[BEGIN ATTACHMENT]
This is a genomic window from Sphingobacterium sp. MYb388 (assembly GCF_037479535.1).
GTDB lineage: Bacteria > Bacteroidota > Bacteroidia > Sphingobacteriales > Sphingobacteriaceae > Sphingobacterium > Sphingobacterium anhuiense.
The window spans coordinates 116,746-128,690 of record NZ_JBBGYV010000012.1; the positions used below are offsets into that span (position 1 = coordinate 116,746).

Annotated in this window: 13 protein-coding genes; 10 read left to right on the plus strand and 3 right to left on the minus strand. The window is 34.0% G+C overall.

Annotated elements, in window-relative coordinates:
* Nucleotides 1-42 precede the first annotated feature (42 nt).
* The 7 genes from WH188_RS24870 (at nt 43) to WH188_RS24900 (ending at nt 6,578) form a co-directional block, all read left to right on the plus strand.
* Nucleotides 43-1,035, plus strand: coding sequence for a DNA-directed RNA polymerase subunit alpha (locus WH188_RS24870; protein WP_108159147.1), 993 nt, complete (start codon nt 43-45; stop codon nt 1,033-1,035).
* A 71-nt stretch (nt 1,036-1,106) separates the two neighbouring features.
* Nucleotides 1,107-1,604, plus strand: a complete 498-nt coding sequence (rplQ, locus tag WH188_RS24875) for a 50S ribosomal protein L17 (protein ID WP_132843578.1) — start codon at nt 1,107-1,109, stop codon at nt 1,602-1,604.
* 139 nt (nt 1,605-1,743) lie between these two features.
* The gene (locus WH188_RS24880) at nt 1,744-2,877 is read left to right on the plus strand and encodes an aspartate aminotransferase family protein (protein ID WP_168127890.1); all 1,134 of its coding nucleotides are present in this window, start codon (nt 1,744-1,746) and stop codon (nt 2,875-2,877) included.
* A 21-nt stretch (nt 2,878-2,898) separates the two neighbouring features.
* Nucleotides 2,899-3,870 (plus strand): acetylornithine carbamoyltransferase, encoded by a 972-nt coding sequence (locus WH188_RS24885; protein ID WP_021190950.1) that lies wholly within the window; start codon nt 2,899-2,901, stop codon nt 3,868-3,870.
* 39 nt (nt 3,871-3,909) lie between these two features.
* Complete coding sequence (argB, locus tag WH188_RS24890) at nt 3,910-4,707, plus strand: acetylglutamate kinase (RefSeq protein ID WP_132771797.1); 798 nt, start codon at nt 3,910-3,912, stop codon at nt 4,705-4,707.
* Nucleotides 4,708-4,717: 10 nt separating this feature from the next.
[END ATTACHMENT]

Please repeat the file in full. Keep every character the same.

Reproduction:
This is a genomic window from Sphingobacterium sp. MYb388 (assembly GCF_037479535.1).
GTDB lineage: Bacteria > Bacteroidota > Bacteroidia > Sphingobacteriales > Sphingobacteriaceae > Sphingobacterium > Sphingobacterium anhuiense.
The window spans coordinates 116,746-128,690 of record NZ_JBBGYV010000012.1; the positions used below are offsets into that span (position 1 = coordinate 116,746).

Annotated in this window: 13 protein-coding genes; 10 read left to right on the plus strand and 3 right to left on the minus strand. The window is 34.0% G+C overall.

Annotated elements, in window-relative coordinates:
* Nucleotides 1-42 precede the first annotated feature (42 nt).
* The 7 genes from WH188_RS24870 (at nt 43) to WH188_RS24900 (ending at nt 6,578) form a co-directional block, all read left to right on the plus strand.
* Nucleotides 43-1,035, plus strand: coding sequence for a DNA-directed RNA polymerase subunit alpha (locus WH188_RS24870; protein WP_108159147.1), 993 nt, complete (start codon nt 43-45; stop codon nt 1,033-1,035).
* A 71-nt stretch (nt 1,036-1,106) separates the two neighbouring features.
* Nucleotides 1,107-1,604, plus strand: a complete 498-nt coding sequence (rplQ, locus tag WH188_RS24875) for a 50S ribosomal protein L17 (protein ID WP_132843578.1) — start codon at nt 1,107-1,109, stop codon at nt 1,602-1,604.
* 139 nt (nt 1,605-1,743) lie between these two features.
* The gene (locus WH188_RS24880) at nt 1,744-2,877 is read left to right on the plus strand and encodes an aspartate aminotransferase family protein (protein ID WP_168127890.1); all 1,134 of its coding nucleotides are present in this window, start codon (nt 1,744-1,746) and stop codon (nt 2,875-2,877) included.
* A 21-nt stretch (nt 2,878-2,898) separates the two neighbouring features.
* Nucleotides 2,899-3,870 (plus strand): acetylornithine carbamoyltransferase, encoded by a 972-nt coding sequence (locus WH188_RS24885; protein ID WP_021190950.1) that lies wholly within the window; start codon nt 2,899-2,901, stop codon nt 3,868-3,870.
* 39 nt (nt 3,871-3,909) lie between these two features.
* Complete coding sequence (argB, locus tag WH188_RS24890) at nt 3,910-4,707, plus strand: acetylglutamate kinase (RefSeq protein ID WP_132771797.1); 798 nt, start codon at nt 3,910-3,912, stop codon at nt 4,705-4,707.
* Nucleotides 4,708-4,717: 10 nt separating this feature from the next.